For Occupy Wall Street, Is Steve Jobs an Inspiration or the Enemy?

Slate's Culture Blog
Oct. 6 2011 12:58 PM

Steve Jobs vs. Occupy Wall Street?

111006_BB_jobsOccupy
Left, Apple CEO Steve Jobs delivers the keynote address at the 2011 Apple World Wide Developers Conference. Right, Occupy Wall Street protestors and union members stage a protest near Wall Street in New York.

Photograph of Steve Jobs by Justin Sullivan/Getty Images. Photograph of Occupy Wall Street demonstrators by Emmanuel Dunand/AFP/Getty Images.

Big news stories have an interesting way of colliding on Twitter—and few collisions have been as intriguing as the one that happened last night, when the death of Apple founder Steve Jobs was announced during one of the largest demonstrations so far for the ongoing protest movement Occupy Wall Street.

David Haglund David Haglund

David Haglund is a senior editor at Slate. He runs Brow Beat, Slate's culture blog.

On the one hand, Steve Jobs is the CEO of one of the most profitable corporations on the planet, one that employs many overseas workers to make its products. This point was made by Twitter user @VoidDelete:

RIP Steve Jobs?......How about RIP AMERICAN JOBS? #occupywallstreet #ows Apple products are made in China
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Some, like @MistrGreen56, saw the attention for Jobs as an example of misplaced priorities:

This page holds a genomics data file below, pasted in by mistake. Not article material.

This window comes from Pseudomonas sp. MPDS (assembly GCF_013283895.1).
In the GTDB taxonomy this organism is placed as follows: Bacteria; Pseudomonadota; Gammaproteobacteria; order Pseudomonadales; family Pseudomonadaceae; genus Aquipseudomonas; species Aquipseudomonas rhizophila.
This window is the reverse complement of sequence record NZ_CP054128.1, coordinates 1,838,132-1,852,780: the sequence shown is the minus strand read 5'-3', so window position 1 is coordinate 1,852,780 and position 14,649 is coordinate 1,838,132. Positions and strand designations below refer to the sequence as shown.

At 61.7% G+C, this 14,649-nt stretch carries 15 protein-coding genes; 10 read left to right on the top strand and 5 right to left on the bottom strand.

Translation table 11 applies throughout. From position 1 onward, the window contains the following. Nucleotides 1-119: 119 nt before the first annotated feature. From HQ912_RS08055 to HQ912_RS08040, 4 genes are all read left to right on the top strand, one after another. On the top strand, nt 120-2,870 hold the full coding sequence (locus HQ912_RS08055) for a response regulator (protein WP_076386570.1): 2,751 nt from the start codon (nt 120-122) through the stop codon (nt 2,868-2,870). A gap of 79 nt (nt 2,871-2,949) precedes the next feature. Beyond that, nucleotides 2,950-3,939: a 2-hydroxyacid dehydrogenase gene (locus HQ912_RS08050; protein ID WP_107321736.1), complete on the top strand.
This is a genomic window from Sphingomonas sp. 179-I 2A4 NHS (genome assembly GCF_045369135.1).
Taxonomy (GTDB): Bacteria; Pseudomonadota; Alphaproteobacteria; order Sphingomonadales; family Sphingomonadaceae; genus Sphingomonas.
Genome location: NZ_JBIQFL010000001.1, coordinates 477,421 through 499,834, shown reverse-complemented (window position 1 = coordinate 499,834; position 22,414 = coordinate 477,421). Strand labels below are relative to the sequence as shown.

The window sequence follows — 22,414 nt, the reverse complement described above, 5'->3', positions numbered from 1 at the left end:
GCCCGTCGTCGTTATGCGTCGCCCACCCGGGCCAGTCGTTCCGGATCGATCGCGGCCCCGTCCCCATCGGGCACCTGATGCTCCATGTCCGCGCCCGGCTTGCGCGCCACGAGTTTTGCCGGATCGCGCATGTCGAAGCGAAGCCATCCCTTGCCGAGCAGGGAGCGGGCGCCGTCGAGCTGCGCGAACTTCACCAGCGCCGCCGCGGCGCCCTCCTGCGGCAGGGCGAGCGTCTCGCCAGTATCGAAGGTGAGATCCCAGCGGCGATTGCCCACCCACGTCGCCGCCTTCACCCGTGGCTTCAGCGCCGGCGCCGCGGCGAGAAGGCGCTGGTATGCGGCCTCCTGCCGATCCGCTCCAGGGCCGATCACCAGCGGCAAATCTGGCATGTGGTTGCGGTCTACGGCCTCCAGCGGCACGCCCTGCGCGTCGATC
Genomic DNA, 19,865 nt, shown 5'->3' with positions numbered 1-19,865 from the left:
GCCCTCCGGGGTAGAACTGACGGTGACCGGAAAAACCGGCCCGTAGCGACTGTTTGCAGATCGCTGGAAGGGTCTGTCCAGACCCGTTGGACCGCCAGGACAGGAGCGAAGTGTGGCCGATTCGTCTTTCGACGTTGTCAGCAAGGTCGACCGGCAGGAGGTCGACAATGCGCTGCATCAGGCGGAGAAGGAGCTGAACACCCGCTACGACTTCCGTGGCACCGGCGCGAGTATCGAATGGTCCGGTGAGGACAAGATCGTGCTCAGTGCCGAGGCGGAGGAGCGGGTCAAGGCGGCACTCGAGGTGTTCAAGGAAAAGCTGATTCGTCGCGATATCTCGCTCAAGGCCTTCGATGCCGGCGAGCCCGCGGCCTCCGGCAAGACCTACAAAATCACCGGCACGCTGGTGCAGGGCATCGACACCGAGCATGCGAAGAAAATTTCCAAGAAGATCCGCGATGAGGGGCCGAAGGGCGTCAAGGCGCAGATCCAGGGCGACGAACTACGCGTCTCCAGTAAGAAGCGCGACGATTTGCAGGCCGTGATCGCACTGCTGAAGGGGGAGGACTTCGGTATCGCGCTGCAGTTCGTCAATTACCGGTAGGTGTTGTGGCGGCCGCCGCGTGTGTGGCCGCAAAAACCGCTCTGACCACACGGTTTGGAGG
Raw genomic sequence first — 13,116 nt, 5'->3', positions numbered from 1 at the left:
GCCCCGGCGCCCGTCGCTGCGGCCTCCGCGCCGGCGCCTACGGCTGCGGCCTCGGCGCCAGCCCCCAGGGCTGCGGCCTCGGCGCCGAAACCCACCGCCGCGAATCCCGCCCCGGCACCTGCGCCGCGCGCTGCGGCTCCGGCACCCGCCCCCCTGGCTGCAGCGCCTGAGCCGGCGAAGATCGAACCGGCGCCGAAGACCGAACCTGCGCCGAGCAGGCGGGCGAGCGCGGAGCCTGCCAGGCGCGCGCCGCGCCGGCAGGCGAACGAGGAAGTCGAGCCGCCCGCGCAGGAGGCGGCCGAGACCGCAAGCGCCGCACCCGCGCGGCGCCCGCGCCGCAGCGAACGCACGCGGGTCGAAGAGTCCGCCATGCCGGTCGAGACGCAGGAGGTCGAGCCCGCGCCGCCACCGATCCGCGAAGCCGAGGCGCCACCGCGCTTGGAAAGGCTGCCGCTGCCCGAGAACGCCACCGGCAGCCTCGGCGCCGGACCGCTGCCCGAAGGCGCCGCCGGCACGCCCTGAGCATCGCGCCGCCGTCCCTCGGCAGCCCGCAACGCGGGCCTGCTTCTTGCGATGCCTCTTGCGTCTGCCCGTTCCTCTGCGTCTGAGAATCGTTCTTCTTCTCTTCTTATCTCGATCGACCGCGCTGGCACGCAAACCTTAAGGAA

#iSad ppl care more about steve jobs, who cares nothing for us, than ppl care about #OWS, a movement trying to make everyones future beter

But Jobs was also a creature of the counterculture, as he himself often said, whose company’s most famous slogan is “Think Different.” Many of Occupy Wall Street’s supporters—like Twitter users @saramikaila, @adbridgeforth, and @screwcomforttoo—see him as an inspiration:

“because the ones who are crazy enough to think they can change the world, are the ones who do” -Steve Jobs #OccupyWallStreet
"Stay Hungry, Stay Foolish". + Steve Jobs #p2 #ows #WeThePeople
Be like Steve Jobs and help build a future that gives more people tools and a voice. #ows #p2

There have also been plenty of tweets from the anti-Occupy Wall Street crowd, claiming Jobs as one of their own, or mocking the perceived inconsistency of the other side—like this one, from @anticoolness:

To all the #occupywallstreet folks who are sad for Steve Jobs: He wasn't the 99%. He was the 1% you're supposed to take Wall St. back from.

Some people pointed to the all-over-the-place Steve Jobs tweets as further evidence of the inconsistencies—or, at least, wild heterogeneity—of the Occupy Wall Street movement.

But it’s also testament to the complexity of Jobs himself. He did identify with the counterculture. He did “think differently” as a CEO in many ways. He also was an enormously successful businessman. And at least one pro-Occupy Wall Street tweeter (@Barney_Miller) would just like other people to have the same opportunities Jobs had:

Think about how many Steve Jobs are out there with great ideas who can't get a loan today to start the next Apple.#Occupywallstreet

(Further reading: Jonathan Chait on why those at both extremes, right and left,  are wrong about Steve Jobs, Apple, and Occupy Wall Street.)

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